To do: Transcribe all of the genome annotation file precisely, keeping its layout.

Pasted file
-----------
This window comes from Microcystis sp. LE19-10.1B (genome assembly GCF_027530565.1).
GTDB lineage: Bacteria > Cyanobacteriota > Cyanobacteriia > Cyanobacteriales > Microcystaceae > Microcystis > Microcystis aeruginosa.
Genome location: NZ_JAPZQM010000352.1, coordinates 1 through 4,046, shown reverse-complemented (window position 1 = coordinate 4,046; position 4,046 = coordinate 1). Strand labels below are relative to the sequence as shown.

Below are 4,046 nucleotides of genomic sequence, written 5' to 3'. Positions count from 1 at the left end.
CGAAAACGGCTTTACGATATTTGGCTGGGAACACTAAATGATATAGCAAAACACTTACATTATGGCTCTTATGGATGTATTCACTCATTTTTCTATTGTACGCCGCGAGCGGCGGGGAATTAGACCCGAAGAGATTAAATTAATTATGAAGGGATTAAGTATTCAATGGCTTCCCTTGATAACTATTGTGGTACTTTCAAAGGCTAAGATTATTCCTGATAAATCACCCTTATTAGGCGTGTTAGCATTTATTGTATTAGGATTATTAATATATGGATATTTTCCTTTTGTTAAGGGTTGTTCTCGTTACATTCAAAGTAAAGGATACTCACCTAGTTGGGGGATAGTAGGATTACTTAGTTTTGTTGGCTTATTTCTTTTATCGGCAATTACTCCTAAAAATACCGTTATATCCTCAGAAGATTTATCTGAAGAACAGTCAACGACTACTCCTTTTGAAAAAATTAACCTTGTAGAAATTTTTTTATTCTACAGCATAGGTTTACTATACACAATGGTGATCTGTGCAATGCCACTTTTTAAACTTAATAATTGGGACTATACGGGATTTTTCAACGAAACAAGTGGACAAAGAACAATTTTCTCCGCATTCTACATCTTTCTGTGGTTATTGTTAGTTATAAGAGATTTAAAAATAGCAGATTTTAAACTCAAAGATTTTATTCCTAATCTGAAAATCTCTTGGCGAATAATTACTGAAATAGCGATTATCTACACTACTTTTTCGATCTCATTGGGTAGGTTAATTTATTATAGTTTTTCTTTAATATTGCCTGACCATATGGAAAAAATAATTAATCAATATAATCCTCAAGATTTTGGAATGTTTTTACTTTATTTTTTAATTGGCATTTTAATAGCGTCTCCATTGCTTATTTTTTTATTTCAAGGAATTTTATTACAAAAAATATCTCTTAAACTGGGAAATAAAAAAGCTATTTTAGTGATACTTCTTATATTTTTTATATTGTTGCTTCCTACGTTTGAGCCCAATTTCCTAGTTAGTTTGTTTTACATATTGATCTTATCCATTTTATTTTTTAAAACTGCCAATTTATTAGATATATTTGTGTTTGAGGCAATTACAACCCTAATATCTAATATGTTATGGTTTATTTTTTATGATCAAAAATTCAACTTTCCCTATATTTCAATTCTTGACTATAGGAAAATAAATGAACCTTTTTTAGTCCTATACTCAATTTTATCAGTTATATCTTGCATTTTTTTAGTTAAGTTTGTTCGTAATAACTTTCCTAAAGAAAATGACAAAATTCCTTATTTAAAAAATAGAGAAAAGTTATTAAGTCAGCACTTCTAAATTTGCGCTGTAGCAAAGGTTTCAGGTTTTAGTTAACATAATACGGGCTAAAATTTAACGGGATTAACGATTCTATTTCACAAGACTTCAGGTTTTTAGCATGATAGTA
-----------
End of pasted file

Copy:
This window comes from Microcystis sp. LE19-10.1B (genome assembly GCF_027530565.1).
GTDB lineage: Bacteria > Cyanobacteriota > Cyanobacteriia > Cyanobacteriales > Microcystaceae > Microcystis > Microcystis aeruginosa.
Genome location: NZ_JAPZQM010000352.1, coordinates 1 through 4,046, shown reverse-complemented (window position 1 = coordinate 4,046; position 4,046 = coordinate 1). Strand labels below are relative to the sequence as shown.

Below are 4,046 nucleotides of genomic sequence, written 5' to 3'. Positions count from 1 at the left end.
CGAAAACGGCTTTACGATATTTGGCTGGGAACACTAAATGATATAGCAAAACACTTACATTATGGCTCTTATGGATGTATTCACTCATTTTTCTATTGTACGCCGCGAGCGGCGGGGAATTAGACCCGAAGAGATTAAATTAATTATGAAGGGATTAAGTATTCAATGGCTTCCCTTGATAACTATTGTGGTACTTTCAAAGGCTAAGATTATTCCTGATAAATCACCCTTATTAGGCGTGTTAGCATTTATTGTATTAGGATTATTAATATATGGATATTTTCCTTTTGTTAAGGGTTGTTCTCGTTACATTCAAAGTAAAGGATACTCACCTAGTTGGGGGATAGTAGGATTACTTAGTTTTGTTGGCTTATTTCTTTTATCGGCAATTACTCCTAAAAATACCGTTATATCCTCAGAAGATTTATCTGAAGAACAGTCAACGACTACTCCTTTTGAAAAAATTAACCTTGTAGAAATTTTTTTATTCTACAGCATAGGTTTACTATACACAATGGTGATCTGTGCAATGCCACTTTTTAAACTTAATAATTGGGACTATACGGGATTTTTCAACGAAACAAGTGGACAAAGAACAATTTTCTCCGCATTCTACATCTTTCTGTGGTTATTGTTAGTTATAAGAGATTTAAAAATAGCAGATTTTAAACTCAAAGATTTTATTCCTAATCTGAAAATCTCTTGGCGAATAATTACTGAAATAGCGATTATCTACACTACTTTTTCGATCTCATTGGGTAGGTTAATTTATTATAGTTTTTCTTTAATATTGCCTGACCATATGGAAAAAATAATTAATCAATATAATCCTCAAGATTTTGGAATGTTTTTACTTTATTTTTTAATTGGCATTTTAATAGCGTCTCCATTGCTTATTTTTTTATTTCAAGGAATTTTATTACAAAAAATATCTCTTAAACTGGGAAATAAAAAAGCTATTTTAGTGATACTTCTTATATTTTTTATATTGTTGCTTCCTACGTTTGAGCCCAATTTCCTAGTTAGTTTGTTTTACATATTGATCTTATCCATTTTATTTTTTAAAACTGCCAATTTATTAGATATATTTGTGTTTGAGGCAATTACAACCCTAATATCTAATATGTTATGGTTTATTTTTTATGATCAAAAATTCAACTTTCCCTATATTTCAATTCTTGACTATAGGAAAATAAATGAACCTTTTTTAGTCCTATACTCAATTTTATCAGTTATATCTTGCATTTTTTTAGTTAAGTTTGTTCGTAATAACTTTCCTAAAGAAAATGACAAAATTCCTTATTTAAAAAATAGAGAAAAGTTATTAAGTCAGCACTTCTAAATTTGCGCTGTAGCAAAGGTTTCAGGTTTTAGTTAACATAATACGGGCTAAAATTTAACGGGATTAACGATTCTATTTCACAAGACTTCAGGTTTTTAGCATGATAGTA